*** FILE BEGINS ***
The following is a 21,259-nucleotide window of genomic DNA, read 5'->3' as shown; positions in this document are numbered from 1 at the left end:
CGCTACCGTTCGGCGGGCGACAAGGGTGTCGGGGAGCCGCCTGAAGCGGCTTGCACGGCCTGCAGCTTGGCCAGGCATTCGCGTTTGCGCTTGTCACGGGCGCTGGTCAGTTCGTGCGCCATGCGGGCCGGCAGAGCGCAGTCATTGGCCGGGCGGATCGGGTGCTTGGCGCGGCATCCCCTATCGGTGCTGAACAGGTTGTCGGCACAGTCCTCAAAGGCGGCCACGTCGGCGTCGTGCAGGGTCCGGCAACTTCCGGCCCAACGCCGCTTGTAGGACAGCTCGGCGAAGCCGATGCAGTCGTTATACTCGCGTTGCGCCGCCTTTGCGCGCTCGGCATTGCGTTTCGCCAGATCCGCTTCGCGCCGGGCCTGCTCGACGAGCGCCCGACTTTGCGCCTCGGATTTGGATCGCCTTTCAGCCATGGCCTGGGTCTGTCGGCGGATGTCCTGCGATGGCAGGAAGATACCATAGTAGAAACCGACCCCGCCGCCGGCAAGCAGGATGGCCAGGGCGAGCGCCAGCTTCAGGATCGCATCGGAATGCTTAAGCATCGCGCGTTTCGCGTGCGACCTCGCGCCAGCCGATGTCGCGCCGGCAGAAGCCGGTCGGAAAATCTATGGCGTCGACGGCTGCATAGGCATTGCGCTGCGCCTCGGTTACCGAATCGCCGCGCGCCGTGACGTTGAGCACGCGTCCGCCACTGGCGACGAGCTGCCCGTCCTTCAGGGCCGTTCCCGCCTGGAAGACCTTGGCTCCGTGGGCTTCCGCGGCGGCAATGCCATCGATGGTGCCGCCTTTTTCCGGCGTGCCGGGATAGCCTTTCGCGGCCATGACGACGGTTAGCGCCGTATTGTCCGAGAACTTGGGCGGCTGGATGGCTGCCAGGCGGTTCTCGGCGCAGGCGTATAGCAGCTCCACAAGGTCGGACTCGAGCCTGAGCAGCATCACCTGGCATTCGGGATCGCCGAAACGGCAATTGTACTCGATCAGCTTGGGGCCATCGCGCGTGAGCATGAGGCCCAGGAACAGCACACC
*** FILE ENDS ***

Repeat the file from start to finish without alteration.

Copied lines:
The following is a 21,259-nucleotide window of genomic DNA, read 5'->3' as shown; positions in this document are numbered from 1 at the left end:
CGCTACCGTTCGGCGGGCGACAAGGGTGTCGGGGAGCCGCCTGAAGCGGCTTGCACGGCCTGCAGCTTGGCCAGGCATTCGCGTTTGCGCTTGTCACGGGCGCTGGTCAGTTCGTGCGCCATGCGGGCCGGCAGAGCGCAGTCATTGGCCGGGCGGATCGGGTGCTTGGCGCGGCATCCCCTATCGGTGCTGAACAGGTTGTCGGCACAGTCCTCAAAGGCGGCCACGTCGGCGTCGTGCAGGGTCCGGCAACTTCCGGCCCAACGCCGCTTGTAGGACAGCTCGGCGAAGCCGATGCAGTCGTTATACTCGCGTTGCGCCGCCTTTGCGCGCTCGGCATTGCGTTTCGCCAGATCCGCTTCGCGCCGGGCCTGCTCGACGAGCGCCCGACTTTGCGCCTCGGATTTGGATCGCCTTTCAGCCATGGCCTGGGTCTGTCGGCGGATGTCCTGCGATGGCAGGAAGATACCATAGTAGAAACCGACCCCGCCGCCGGCAAGCAGGATGGCCAGGGCGAGCGCCAGCTTCAGGATCGCATCGGAATGCTTAAGCATCGCGCGTTTCGCGTGCGACCTCGCGCCAGCCGATGTCGCGCCGGCAGAAGCCGGTCGGAAAATCTATGGCGTCGACGGCTGCATAGGCATTGCGCTGCGCCTCGGTTACCGAATCGCCGCGCGCCGTGACGTTGAGCACGCGTCCGCCACTGGCGACGAGCTGCCCGTCCTTCAGGGCCGTTCCCGCCTGGAAGACCTTGGCTCCGTGGGCTTCCGCGGCGGCAATGCCATCGATGGTGCCGCCTTTTTCCGGCGTGCCGGGATAGCCTTTCGCGGCCATGACGACGGTTAGCGCCGTATTGTCCGAGAACTTGGGCGGCTGGATGGCTGCCAGGCGGTTCTCGGCGCAGGCGTATAGCAGCTCCACAAGGTCGGACTCGAGCCTGAGCAGCATCACCTGGCATTCGGGATCGCCGAAACGGCAATTGTACTCGATCAGCTTGGGGCCATCGCGCGTGAGCATGAGGCCCAGGAACAGCACACC